15. Leyden J, Wallo W. The mechanism of action and clinical benefits of soy for the treatment of hyperpigmentation. Int J Dermatol. 2011 Feb 20.
16. Puglia C, Bonina F. In vivo spectrophotometric evaluation of skin barrier recovery after topical application of soybean phytosterols. J Cosmet Sci. 2008 May-Jun;59(3):217-24.
17. Miyazaki K, Hanamizu T, Sone T, Chiba K, Kinoshita T, Yoshikawa S.Topical application of Bifidobacterium-fermented soy milk extract containing genistein and daidzein improves rheological and physiological properties of skin. J Cosmet Sci. 2004 Sep-Oct;55(5):473-9.
18. Berson DS. Natural antioxidants. J Drugs Dermatol. 2008 Jul;7(Suppl):S7-12.
19. Sudel KM, Venzke K, Mielke H, et al. Novel aspects of intrinsic and extrinsic aging of human skin: beneficial effects of soy extract. Photochem Photobiol. 2005 May-Jun;81(3):581-7.
20. Zhao R, Bruning E, Rossetti D, Starcher B, Seiberg M, Iotsova-Stone V. Extracts from Glycine max (soybean) induce elastin synthesis and inhibit elastase activity. Exp Dermatol. 2009 Oct;18(10):883-6.
21. Kim SY, Kim SJ, Lee JY, et al. Protective effects of dietary soy isoflavones against UV-induced skin-aging in hairless mouse model. J Am Coll Nutr. 2004 Apr;23(2):157-62.
22. Huang ZR, Hung CF, Lin YK, Fang JY. In vitro and in vivo evaluation of topical delivery and potential dermal use of soy isoflavones genistein and daidzein. Int J Pharm. 2008 Nov 19;364(1):36-44.
23. Chen N, Scarpa R, Zhang L, Seiberg M, Lin CB. Nondenatured soy extracts reduce UVB-induced skin damage via multiple mechanisms. Photochem Photobiol. 2008 Nov-Dec;84(6):1551-9.
24. Baumann L. Botanical ingredients in cosmeceuticals. J Drugs Dermatol. 2007 Nov;6(11):1084-8.
25. Wallo W, Nebus J, Leyden JJ. Efficacy of a soy moisturizer in photoaging: a double-blind, vehicle-controlled, 12-week study. J Drugs Dermatol. 2007 Sep;6(9):917-22
26. No authors listed. Amended final report on the safety assessment of Oryza sativa (rice) bran oil, Oryza sativa (rice) germ oil, rice bran acid, Oryza sativa (rice) bran wax, hydrogenated rice bran wax, Oryza sativa (rice) bran extract, Oryza sativa (rice) extract, Oryza sativa (rice) germ powder, Oryza sativa (rice) starch, Oryza sativa (rice) bran, hydrolyzed rice bran extract, hydrolyzed rice bran protein, hydrolyzed rice extract, and hydrolyzed rice protein. Int J Toxicol. 2006;25(Suppl 2):91-120.
27. Rona C, Vailati F, Berardesca E. The cosmetic treatment of wrinkles. J Cosmet Dermatol. 2004 Jan;3(1):26-34.
28. Lin FH, Lin JY, Gupta RD, et al. Ferulic acid stabilizes a solution of vitamins C and E and doubles its photoprotection of skin. J Invest Dermatol. 2005 Oct;125(4):826-32.
29. Chung SY, Seo YK, Park JM, et al. Fermented rice bran downregulates MITF expression and leads to inhibition of alpha-MSH-induced melanogenesis in B16F1 melanoma. Biosci Biotechnol Biochem. 2009 Aug;73(8):1704-10.
30. Graf E, Empson KL, Eaton JW. Phytic acid. A natural antioxidant. J Biol Chem. 1987 Aug 25;262(24):11647-50.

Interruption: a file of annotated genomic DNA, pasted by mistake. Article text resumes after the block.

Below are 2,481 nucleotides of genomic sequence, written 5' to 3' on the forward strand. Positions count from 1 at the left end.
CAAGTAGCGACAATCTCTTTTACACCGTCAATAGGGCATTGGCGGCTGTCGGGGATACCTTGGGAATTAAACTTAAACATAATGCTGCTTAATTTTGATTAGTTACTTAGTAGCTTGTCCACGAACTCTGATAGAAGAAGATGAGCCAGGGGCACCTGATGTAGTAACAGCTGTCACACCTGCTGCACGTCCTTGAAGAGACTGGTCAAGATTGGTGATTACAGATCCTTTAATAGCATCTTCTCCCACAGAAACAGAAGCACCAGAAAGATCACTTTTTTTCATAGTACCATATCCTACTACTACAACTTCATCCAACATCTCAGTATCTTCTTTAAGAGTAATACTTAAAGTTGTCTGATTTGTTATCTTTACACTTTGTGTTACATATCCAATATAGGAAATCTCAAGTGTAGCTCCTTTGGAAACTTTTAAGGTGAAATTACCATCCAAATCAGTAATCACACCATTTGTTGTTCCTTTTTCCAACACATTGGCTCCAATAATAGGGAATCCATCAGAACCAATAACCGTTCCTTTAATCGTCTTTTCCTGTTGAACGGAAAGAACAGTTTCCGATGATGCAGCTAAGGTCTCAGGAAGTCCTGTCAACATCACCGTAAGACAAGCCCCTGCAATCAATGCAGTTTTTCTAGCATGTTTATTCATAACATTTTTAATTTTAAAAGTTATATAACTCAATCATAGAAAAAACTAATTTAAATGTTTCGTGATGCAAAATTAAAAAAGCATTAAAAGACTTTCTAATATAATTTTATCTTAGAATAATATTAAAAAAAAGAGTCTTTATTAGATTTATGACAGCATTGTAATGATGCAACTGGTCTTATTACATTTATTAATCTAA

31. Huang Z-R, Lin Y-K, Fang J-Y. Biological and pharmacological activities of squalene and related compounds: potential uses in cosmetic dermatology. Molecules. 2009;14:540-54.
32. Schmid D, Schurch P, Belser E, Zülli F. Plant stem extract for cell longevity of skin and hair. SOFW J. 2008;134(5):30-5.
33. Matchett MD, MacKinnon SL, Sweeney MI, Gottschall-Pass KT, Hurta RA. Inhibition of matrix metalloproteinase activity in DU145 human prostate cancer cells by flavonoids from lowbush blueberry (Vaccinium angustifolium): possible roles for protein kinase C and mitogen-activated protein-kinase-mediated events. J Nutr Biochem. 2006 Feb;17(2):117-25.
34. McIntyre KL, Harris CS, Saleem A, et al. Seasonal phytochemical variation of anti-glycation principles in lowbush blueberry (Vaccinium angustifolium). Planta Med. 2009 Feb;75(3):286-92.
35. Bae JY, Lim SS, Kim SJ, et al. Bog blueberry anthocyanins alleviate photoaging in ultraviolet-B irradiation-induced human dermal fibroblasts. Mol Nutr Food Res. 2009 Jun;53(6):726-38.
36. Christie S, Walker AF, Lewith GT. Flavonoids--a new direction for the treatment of fluid retention? Phytother Res. 2001 Sep;15(6):467-75.
37. Clinical studies performed by SkinCeuticals. Data on file.
38. Bae JY, Choi JS, Kang SW, Lee YJ, Park J, Kang YH. Dietary compound ellagic acid alleviates skin wrinkle and inflammation induced by UV-B irradiation. Exp Dermatol. 2010 Aug;19(8):e182-90.
39. Aslam MN, Lansky EP, Varani J. Pomegranate as a cosmeceutical source: pomegranate fractions promote proliferation and procollagen synthesis and inhibit matrix metalloproteinase-1 production in human skin cells. J Ethnopharmacol. 2006 Feb 20;103(3):311-8.
40. Pacheco-Palencia LA, Noratto G, Hingorani L, Talcott ST, Mertens-Talcott SU. Protective effects of standardized pomegranate (Punica granatum L.) polyphenolic extract in ultraviolet-irradiated human skin fibroblasts. J Agric Food Chem. 2008 Sep 24;56(18):8434-41.
41. Katiyar SK. Skin photoprotection by green tea: antioxidant and immunomodulatory effects. Curr Drug Targets Immune Endocr Metabol Disord. 2003 Sep;3(3):234-42.
42. Camouse MM, Domingo DS, Swain FR, et al. Topical application of green and white tea extracts provides protection from solar-simulated ultraviolet light in human skin. Exp Dermatol. 2009 Jun;18(6):522-6.
43. Chuarienthong P, Lourith N, Leelapornpisid P. Clinical efficacy comparison of anti-wrinkle cosmetics containing herbal flavonoids. Int J Cosmet Sci. 2010 Apr;32(2):99-106.
44. Matsui MS, Hsia A, Miller JD, et al. Non-sunscreen photoprotection: antioxidants add value to a sunscreen. J Investig Dermatol Symp Proc. 2009 Aug;14(1):56-9.